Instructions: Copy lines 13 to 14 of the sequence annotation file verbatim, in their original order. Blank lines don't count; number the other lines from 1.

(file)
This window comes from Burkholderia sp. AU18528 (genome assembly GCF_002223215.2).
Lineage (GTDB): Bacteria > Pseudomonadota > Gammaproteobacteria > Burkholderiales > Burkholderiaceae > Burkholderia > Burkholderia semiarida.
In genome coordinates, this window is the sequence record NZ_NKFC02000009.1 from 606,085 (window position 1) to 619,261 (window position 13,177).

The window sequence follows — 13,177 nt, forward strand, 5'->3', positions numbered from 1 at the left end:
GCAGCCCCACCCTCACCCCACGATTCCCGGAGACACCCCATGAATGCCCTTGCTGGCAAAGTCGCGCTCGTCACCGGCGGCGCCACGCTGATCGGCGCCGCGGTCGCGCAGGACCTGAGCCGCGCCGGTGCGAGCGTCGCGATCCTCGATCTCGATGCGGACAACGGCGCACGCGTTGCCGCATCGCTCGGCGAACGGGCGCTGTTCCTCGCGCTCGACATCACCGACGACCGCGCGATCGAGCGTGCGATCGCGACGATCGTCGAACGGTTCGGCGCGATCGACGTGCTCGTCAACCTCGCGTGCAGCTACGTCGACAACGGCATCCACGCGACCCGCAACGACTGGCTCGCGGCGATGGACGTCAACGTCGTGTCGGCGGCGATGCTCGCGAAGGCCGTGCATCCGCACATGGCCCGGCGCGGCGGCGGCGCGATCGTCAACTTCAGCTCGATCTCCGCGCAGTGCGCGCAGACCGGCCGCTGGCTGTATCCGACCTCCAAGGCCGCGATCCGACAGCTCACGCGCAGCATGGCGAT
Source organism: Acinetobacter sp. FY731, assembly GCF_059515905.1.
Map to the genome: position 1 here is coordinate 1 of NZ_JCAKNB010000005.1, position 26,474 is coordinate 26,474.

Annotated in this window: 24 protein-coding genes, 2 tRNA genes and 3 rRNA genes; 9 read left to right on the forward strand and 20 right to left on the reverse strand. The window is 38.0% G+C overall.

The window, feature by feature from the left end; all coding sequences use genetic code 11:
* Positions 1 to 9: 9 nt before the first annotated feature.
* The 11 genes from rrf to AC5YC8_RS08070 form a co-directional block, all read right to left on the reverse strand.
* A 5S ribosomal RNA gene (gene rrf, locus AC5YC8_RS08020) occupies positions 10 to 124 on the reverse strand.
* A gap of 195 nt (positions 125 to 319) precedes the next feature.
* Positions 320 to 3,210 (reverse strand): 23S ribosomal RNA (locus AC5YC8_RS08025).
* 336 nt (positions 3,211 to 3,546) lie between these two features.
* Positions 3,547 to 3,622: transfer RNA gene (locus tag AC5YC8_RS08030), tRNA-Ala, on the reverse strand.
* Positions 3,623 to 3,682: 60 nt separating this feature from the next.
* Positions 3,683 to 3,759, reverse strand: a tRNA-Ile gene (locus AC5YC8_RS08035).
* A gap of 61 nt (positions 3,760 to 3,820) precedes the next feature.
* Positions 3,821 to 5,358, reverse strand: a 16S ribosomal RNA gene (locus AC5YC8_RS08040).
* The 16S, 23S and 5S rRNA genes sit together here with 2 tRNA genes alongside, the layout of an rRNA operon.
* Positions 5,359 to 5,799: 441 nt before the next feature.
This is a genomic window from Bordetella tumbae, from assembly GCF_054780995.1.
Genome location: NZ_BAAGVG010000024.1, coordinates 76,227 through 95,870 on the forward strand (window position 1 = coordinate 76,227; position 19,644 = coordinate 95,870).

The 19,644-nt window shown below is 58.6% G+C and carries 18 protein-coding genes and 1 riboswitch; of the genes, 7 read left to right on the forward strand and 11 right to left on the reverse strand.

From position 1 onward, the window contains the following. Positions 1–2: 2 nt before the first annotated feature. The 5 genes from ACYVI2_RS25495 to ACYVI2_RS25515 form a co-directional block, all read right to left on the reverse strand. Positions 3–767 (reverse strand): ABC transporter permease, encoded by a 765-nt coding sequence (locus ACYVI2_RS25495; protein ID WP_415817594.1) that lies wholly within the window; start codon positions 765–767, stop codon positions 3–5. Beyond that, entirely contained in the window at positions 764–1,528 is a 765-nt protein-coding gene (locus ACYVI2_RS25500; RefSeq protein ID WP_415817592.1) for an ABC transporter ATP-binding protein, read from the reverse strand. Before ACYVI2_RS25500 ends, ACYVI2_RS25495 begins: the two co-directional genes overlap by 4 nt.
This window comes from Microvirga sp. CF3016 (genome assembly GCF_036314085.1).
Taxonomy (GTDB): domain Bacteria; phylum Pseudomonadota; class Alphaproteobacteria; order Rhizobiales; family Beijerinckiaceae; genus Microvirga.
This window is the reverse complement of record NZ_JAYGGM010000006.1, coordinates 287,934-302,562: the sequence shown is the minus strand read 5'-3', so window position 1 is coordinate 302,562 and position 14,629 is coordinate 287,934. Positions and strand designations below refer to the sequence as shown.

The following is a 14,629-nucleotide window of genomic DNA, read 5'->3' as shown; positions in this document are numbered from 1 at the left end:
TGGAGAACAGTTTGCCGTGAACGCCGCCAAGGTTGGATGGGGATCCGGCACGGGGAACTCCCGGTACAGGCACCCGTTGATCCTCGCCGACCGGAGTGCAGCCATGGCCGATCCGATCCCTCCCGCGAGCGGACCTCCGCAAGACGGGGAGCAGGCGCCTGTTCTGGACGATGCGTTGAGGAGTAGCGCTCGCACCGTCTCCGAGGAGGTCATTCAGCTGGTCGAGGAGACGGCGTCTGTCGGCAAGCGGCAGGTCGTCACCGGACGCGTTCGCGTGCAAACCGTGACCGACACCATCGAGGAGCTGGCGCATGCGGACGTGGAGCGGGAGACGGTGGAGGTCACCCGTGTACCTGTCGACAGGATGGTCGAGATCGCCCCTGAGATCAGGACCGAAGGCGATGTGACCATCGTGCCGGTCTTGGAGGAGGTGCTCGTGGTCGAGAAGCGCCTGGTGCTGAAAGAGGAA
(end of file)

* A gap of 195 nt (positions 125 to 319) precedes the next feature.
* Positions 320 to 3,210 (reverse strand): 23S ribosomal RNA (locus AC5YC8_RS08025).